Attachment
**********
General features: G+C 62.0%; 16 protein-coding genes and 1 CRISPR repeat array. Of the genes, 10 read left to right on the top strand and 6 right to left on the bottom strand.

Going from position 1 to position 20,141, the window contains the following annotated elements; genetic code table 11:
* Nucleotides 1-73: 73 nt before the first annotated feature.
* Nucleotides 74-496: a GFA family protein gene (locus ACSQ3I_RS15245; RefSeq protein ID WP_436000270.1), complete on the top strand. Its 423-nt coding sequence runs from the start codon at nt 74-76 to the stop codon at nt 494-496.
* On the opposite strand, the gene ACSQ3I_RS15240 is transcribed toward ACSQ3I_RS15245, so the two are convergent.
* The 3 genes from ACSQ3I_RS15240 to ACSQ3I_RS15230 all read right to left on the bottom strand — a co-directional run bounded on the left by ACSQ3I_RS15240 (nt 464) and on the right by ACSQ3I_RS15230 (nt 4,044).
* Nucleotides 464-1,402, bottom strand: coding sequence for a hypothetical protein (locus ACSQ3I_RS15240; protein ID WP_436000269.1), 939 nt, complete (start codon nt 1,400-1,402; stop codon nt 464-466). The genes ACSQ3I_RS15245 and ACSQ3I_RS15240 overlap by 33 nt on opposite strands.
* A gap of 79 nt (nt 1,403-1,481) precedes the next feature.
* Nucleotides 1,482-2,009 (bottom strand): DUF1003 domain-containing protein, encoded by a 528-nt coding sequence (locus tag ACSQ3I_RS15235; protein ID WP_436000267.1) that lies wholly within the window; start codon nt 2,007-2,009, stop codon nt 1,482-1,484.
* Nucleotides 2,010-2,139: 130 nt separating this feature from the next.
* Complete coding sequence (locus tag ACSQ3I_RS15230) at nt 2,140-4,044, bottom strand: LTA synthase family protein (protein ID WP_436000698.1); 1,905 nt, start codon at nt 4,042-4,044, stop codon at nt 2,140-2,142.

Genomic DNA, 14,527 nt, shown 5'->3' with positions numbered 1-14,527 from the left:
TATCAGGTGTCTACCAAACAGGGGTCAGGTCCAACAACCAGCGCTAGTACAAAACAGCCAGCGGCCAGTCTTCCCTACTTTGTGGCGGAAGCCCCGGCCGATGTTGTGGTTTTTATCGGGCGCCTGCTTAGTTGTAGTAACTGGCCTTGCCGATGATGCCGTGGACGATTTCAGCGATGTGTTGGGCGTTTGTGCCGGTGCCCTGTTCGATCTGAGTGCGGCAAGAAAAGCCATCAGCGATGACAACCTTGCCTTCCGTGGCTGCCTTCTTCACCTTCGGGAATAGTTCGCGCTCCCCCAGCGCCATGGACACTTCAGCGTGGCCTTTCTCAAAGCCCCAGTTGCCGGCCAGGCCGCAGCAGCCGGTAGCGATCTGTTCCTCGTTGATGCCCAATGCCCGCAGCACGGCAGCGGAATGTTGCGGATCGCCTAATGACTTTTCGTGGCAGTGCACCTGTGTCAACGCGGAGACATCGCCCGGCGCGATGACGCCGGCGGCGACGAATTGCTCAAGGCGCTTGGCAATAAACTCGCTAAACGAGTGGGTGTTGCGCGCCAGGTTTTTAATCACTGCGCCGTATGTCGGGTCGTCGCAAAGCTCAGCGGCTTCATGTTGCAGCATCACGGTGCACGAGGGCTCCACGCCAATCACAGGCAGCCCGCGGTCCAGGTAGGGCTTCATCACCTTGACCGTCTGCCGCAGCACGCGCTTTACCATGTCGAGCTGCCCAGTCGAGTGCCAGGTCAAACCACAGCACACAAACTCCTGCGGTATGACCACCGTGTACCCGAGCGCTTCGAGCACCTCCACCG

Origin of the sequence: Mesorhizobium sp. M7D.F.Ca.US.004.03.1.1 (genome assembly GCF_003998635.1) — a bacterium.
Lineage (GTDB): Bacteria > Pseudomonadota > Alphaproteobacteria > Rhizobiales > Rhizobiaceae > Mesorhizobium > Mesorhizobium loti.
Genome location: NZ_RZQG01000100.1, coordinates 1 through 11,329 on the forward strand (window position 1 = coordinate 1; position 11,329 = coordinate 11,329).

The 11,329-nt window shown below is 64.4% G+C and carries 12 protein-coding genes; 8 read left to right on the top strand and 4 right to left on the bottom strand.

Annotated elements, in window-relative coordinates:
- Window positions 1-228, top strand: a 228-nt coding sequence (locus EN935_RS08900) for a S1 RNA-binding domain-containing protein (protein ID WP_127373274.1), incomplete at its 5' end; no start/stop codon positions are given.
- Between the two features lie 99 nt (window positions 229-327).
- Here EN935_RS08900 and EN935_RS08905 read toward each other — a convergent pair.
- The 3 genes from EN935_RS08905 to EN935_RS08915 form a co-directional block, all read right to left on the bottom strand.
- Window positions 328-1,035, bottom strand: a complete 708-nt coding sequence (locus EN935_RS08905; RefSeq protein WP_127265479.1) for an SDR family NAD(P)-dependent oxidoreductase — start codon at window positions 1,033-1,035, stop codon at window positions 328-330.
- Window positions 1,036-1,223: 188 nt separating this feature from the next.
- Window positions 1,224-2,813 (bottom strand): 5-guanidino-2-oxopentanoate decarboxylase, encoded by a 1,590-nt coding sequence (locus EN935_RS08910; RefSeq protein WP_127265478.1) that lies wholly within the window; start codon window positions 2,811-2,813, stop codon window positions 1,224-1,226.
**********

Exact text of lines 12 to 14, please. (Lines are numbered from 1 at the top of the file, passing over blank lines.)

Genomic DNA, 14,527 nt, shown 5'->3' with positions numbered 1-14,527 from the left:
TATCAGGTGTCTACCAAACAGGGGTCAGGTCCAACAACCAGCGCTAGTACAAAACAGCCAGCGGCCAGTCTTCCCTACTTTGTGGCGGAAGCCCCGGCCGATGTTGTGGTTTTTATCGGGCGCCTGCTTAGTTGTAGTAACTGGCCTTGCCGATGATGCCGTGGACGATTTCAGCGATGTGTTGGGCGTTTGTGCCGGTGCCCTGTTCGATCTGAGTGCGGCAAGAAAAGCCATCAGCGATGACAACCTTGCCTTCCGTGGCTGCCTTCTTCACCTTCGGGAATAGTTCGCGCTCCCCCAGCGCCATGGACACTTCAGCGTGGCCTTTCTCAAAGCCCCAGTTGCCGGCCAGGCCGCAGCAGCCGGTAGCGATCTGTTCCTCGTTGATGCCCAATGCCCGCAGCACGGCAGCGGAATGTTGCGGATCGCCTAATGACTTTTCGTGGCAGTGCACCTGTGTCAACGCGGAGACATCGCCCGGCGCGATGACGCCGGCGGCGACGAATTGCTCAAGGCGCTTGGCAATAAACTCGCTAAACGAGTGGGTGTTGCGCGCCAGGTTTTTAATCACTGCGCCGTATGTCGGGTCGTCGCAAAGCTCAGCGGCTTCATGTTGCAGCATCACGGTGCACGAGGGCTCCACGCCAATCACAGGCAGCCCGCGGTCCAGGTAGGGCTTCATCACCTTGACCGTCTGCCGCAGCACGCGCTTTACCATGTCGAGCTGCCCAGTCGAGTGCCAGGTCAAACCACAGCACACAAACTCCTGCGGTATGACCACCGTGTACCCGAGCGCTTCGAGCACCTCCACCG

Origin of the sequence: Mesorhizobium sp. M7D.F.Ca.US.004.03.1.1 (genome assembly GCF_003998635.1) — a bacterium.